My blood counts from the draw the week before and from Tuesday were both normal (don't know what they were), so the procedure was a go. Soon enough an orderly appeared to wheel my stretcher down to the basement room where the procedure would take place. The elevator came quickly that time! I tried to make jokes and talk with him and with Captain Obvious, who was walking along behind, but I must not have been very funny because neither of them laughed much. Once in the basement I was wheeled into a space enclosed by curtains. The resident (Dr. Pun) came shortly and talked with us about the ablation. He answered all of our questions thoroughly and he was very nice and personable. Dr. Hong (the radiologist) came along and said hello as well. I signed the form saying I had been advised of the risks of the procedure and of the alternative treatments I could undertake (and even told the resident one he had missed). Captain Obvious signed as witness to this. I was wheeled away by a tech after a last kiss from my sweet husband.

The room was cold and no one really talked to me. I suppose they were busy. When they did talk to me, they were friendly but short. I had to lie on my back with my arms above my head. A tech and another guy (another tech?) put these freeeeeeezing cold gel grounding pads on my thighs--outer and inner thighs. I became so cold my teeth chattered! Lying there, cold, I finally realized they were going to put the needle through my chest (therefor through my breast) instead of through my back, like I had thought. I don't know why I thought that they'd go through my back--there is a shoulder blade in the way there...they took a couple CTs of my lungs with everyone out of the room, and then there was a delay during which I entertained myself by trying to change the read out on the monitors by doing things like holding my breath and hyperventilating. I only did that when the nurse (who was ignoring me anyhow) was not around. I could not see the monitors very well, but did not notice much change on them. Then everyone came in wearing their lead shield garments and I knew it was about to begin.

They took a few more CTs and so there was a lot of "Take a deep breath and hold it," followed by, "Breathe normally." The nurse put the sedation in my IV without telling me, so suddenly I felt a weird sinking sensation in my brain. It would have been polite, I think, to tell me she was about to do that! I am still a person! The doctor gave my an injection of lidocaine, then I saw the doctor using a pen to mark my chest. Then I realized it was not a pen but a scalpel--he was making an incision where he could insert the needle. He must have seen me picking up my head to look at what he was doing, because he moved a surgical cloth so that I could not see anymore. Probably a good idea and I kept my head still.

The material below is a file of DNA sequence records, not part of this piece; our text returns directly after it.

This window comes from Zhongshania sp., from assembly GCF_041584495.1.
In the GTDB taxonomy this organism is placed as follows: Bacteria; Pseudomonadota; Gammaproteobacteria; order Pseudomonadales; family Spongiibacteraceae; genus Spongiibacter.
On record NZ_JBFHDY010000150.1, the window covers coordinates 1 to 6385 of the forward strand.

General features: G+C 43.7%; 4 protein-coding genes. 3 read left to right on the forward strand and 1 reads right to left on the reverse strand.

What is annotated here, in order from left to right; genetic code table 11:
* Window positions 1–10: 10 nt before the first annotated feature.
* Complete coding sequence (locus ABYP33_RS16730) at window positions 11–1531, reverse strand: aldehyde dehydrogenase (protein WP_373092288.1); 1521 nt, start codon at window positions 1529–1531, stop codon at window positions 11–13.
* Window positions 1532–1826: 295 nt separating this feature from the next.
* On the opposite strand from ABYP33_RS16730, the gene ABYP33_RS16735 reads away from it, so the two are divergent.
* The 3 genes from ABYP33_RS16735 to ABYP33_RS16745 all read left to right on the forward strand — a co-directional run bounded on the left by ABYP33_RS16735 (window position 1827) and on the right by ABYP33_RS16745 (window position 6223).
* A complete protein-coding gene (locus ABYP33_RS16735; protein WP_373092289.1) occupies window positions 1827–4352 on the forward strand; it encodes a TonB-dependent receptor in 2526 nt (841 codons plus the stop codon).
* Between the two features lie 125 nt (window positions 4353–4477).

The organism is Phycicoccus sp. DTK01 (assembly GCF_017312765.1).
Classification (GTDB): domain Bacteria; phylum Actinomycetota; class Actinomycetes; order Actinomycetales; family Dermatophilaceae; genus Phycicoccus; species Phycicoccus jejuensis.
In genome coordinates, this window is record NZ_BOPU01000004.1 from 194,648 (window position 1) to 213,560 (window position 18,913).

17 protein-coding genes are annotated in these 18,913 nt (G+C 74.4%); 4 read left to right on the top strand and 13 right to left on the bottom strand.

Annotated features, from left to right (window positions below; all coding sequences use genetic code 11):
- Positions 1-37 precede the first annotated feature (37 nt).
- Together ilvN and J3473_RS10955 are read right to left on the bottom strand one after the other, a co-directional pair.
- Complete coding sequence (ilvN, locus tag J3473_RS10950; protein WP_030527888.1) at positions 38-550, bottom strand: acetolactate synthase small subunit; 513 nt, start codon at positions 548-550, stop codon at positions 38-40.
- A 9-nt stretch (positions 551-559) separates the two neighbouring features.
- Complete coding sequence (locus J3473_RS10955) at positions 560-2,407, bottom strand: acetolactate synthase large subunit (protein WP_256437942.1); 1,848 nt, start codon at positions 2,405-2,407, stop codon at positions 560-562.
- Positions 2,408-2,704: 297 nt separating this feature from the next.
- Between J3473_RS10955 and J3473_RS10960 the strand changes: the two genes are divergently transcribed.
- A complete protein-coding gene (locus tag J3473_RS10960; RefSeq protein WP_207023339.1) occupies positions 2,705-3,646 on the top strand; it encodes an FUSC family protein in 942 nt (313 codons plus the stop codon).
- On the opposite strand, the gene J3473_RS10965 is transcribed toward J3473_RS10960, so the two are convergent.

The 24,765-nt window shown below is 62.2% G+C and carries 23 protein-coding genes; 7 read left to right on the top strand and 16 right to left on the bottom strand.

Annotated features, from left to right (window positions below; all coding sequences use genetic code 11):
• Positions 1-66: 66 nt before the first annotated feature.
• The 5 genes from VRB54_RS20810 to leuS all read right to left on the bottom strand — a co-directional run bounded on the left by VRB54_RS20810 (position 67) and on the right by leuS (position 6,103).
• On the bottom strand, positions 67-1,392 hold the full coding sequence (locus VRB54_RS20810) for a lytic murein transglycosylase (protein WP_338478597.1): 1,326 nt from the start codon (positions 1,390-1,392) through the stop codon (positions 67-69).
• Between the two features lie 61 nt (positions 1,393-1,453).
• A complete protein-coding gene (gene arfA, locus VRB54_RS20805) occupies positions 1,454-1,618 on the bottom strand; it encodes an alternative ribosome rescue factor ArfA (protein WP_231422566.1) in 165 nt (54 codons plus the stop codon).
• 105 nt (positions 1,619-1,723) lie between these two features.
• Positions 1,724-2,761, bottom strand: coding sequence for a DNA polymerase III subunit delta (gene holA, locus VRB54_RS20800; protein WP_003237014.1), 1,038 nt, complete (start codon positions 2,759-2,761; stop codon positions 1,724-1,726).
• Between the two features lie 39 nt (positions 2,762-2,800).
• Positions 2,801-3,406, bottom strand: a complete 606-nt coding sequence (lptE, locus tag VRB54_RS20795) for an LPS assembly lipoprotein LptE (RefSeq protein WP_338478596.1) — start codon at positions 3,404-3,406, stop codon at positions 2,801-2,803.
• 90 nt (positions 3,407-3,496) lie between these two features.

My brain was floaty then and I could see their monitors with the section of my chest and the needle on them. I could see the needle sticking out of my chest (not where it entered the skin, but the handle on the needle sort of floating above my chest). Then it hurt hurt hurt inside my lung. I managed to say something like "that's very uncomfortable," and Dr. Hong told the nurse to give me more sedation. Soon after that I fell asleep and I later told Capt. Obvious that I snored loudly (they must have told me that because they did not tell Captain Obvious anything).

I was dizzy and tired from the sedation but I was determined to go home that day, so I kept myself awake and talking. I even ate. There was some pain inside, but not much, and it did go away almost completely before I left the hospital. My sweet MIL came by to check on me and keep her son company, so that helped to keep me awake as well. The nurse checking on me kept asking if my stomach was ok and I kept saying it was. When I finally did get home I walked in the door, made it to the toilet, and emptied my stomach (bathroom is immediately to the left of our front door). Captain Adorable was asleep in the Ergo on my Mom's back.

I went and got in bed and so did Captain Obvious. He fell asleep, but I heard the sounds of my little son awake and I had to go downstairs to say hello to him. The look on his face when he saw me was so beautiful. :) I was very, very happy to be home. The only pain I had was the feeling that there was a large tender bruise on my chest for the first say or so. Now my only complaint is the effing yeast infection, which has spread up to my neck and down to my armpit. I am not sure the diflucan is working!!

No comments: